Much recent discussion on #MedievalTwitter and in academia at large has focused on formal citation practice and more general acknowledgement of the ideas of others, especially less privileged groups. I’ve participated in numerous conversations at conferences that reinforce the fact that those in positions of academic power (senior scholars, usually white men, at elite institutions) tend not to cite the less privileged, even when their points are largely indebted to the work of graduate students, junior scholars, colleagues of color, or faculty at less prestigious institutions. Geography is in play here as well: I’ve heard US scholars accuse UK colleagues of citational neglect and vice versa.
Part of the recent discussion has focused on the Dating Beowulf collection (Manchester, 2019), about which I blogged last month, and the lack of citation in two of its essays to Adam Miyashiro’s 2017 blog post about decolonizing early English medieval studies; Adam also gave a paper on “Beowulf and Its Others: Sovereignty, Race, and Medieval Settler-Colonialism” at Kalamazoo in May of 2018 (full disclosure: I co-organized and chaired that session) and he plans to publish a version of that essay in postmedieval in the near future. Miyashiro’s work specifically analyzes Grendel “as an Indigenous person with a specific set of biopolitics” (phrase from his twitter thread of 30 Jan 2020, @adam_miya).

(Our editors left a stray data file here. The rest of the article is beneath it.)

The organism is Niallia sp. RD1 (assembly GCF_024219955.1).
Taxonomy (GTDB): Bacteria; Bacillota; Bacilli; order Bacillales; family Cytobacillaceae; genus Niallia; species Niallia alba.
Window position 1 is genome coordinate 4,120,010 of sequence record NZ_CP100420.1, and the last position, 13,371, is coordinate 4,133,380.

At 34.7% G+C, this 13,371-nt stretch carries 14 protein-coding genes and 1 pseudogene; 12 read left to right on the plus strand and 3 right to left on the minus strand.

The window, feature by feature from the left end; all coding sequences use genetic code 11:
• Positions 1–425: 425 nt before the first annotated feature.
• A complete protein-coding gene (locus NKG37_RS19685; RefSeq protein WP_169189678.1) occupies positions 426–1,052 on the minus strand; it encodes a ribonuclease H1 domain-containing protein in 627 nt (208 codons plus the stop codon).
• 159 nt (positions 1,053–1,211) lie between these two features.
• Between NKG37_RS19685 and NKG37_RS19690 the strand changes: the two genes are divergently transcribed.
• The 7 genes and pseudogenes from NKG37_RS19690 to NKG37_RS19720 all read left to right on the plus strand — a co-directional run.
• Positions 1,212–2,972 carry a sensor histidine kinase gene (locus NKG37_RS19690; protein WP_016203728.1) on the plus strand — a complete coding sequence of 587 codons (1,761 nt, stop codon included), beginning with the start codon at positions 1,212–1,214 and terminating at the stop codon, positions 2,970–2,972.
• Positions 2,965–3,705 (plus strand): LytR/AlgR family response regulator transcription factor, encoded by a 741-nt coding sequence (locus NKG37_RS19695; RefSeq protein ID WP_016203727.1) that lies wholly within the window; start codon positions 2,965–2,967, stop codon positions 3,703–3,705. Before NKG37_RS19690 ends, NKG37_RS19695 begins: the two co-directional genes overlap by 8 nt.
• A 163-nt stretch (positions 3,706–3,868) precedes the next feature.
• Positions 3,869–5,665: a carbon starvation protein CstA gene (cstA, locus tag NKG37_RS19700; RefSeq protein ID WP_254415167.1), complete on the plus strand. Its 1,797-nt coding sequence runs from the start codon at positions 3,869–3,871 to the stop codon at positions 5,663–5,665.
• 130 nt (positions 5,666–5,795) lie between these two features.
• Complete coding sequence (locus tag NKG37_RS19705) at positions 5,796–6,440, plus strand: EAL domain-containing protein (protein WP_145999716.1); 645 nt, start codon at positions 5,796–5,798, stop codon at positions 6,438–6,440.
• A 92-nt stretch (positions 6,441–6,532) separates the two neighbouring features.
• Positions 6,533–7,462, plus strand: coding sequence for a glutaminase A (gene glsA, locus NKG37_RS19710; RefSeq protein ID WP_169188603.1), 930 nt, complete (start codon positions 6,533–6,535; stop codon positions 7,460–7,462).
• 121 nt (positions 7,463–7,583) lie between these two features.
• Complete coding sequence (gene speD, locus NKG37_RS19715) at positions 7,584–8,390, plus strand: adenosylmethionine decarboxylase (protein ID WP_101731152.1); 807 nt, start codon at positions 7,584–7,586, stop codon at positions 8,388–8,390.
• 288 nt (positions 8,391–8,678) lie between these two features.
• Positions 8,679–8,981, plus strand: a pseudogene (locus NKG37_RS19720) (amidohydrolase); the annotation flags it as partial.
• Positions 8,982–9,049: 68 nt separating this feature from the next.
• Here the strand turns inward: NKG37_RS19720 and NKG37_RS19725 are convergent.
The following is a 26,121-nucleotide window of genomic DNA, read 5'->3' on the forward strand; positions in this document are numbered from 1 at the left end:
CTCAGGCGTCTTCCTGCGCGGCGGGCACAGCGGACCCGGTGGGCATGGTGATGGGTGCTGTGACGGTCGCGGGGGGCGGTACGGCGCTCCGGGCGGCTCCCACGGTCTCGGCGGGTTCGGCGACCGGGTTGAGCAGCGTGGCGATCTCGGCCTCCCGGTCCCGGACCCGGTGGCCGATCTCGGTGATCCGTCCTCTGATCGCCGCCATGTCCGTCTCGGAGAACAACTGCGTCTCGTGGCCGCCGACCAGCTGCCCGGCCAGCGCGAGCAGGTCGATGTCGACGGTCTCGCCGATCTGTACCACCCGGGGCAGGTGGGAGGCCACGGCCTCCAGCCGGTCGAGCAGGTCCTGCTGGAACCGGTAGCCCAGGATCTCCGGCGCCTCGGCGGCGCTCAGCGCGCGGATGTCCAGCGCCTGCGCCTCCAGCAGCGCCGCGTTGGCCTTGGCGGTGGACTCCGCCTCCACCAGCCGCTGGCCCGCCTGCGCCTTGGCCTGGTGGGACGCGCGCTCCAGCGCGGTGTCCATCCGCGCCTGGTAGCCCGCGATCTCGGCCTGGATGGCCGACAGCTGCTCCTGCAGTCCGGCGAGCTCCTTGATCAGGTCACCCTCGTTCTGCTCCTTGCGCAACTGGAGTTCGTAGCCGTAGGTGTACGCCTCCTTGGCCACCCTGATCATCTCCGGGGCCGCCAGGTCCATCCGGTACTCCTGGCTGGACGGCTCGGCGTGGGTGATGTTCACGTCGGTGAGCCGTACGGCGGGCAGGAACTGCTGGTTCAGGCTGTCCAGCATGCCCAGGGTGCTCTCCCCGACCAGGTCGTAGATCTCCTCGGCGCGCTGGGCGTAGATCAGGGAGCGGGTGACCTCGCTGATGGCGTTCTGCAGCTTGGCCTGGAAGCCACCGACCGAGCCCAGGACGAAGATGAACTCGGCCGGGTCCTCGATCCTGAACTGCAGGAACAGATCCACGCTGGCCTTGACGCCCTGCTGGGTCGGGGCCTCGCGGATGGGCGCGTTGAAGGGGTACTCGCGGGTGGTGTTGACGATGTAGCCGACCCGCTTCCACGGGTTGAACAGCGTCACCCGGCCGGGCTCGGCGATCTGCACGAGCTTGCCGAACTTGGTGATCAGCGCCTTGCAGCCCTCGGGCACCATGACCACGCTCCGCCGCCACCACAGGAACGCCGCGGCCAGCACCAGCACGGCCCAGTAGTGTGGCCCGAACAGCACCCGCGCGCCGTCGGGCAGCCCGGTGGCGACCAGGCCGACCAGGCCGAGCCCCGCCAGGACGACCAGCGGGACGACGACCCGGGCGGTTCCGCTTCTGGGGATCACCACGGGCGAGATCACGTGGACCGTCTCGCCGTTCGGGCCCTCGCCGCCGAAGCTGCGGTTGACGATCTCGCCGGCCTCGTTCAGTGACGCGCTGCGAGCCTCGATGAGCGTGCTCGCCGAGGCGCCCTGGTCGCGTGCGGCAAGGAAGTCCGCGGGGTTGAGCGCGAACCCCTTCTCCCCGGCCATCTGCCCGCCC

Probably the earliest iteration of an argument connecting Grendel to a form of indigeneity appeared in 1967 in the Journal of American Folklore. In “The Monsters of Beowulf: Creations of Literary Scholars,” Signe Marie Carlson argued for a “basis in fact” for the beings usually termed “monsters” in literary scholarship on the poem. Carlson’s work is very much a product of its time: she assumes an idealized, pagan ur-text for the poem with an added, later Christian veneer (that needs to be stripped away); she also equates “indigenous” with “primitive” in an iteration of the racist “noble savage” trope. More usefully, Carlson also provides solid lexical analysis of the ways that scholars and translators have used certain OE words, including gaest and feond, to confirm the “monstrousness” of those characters. Finally, she suggests that Grendel and his mother are akin to “indigenous inhabitants” encountered by Germanic invaders in early medieval history, rather than supernatural or fictional beings invented by the poet.
Carlson earned her PhD in comparative literature from USC in 1966; her 1967 Beowulf article is a version of the last chapter of her dissertation. She edited a vanity press publication of a purported legend of the Sami people in 1985 (she is not listed as the author). She seems never to have worked in academia or education, although there is a small scholarship fund in her name at Rogue Community College in southern Oregon; her obituary does not mention her PhD or any academic work, focusing instead of her political activism.
Carlson is thus something of an early edition of those enduring today’s academic precariat. Early English medievalists need to acknowledge that with no academic position and no institutional support, more than fifty years ago Carlson introduced an important idea –indigeneity– into scholarly discourse about a canonical poem.
Thanks to Misty Schieberle, Kriszta Kotsis, and the MedFem e-list for crowdsourcing most of the information about Carlson’s life outside early medieval studies.
Carlson, Signe M. “The Monster of Beowulf: Creations of Literary Scholars.” Journal of American Folklore 80.318 (1967): 357-364.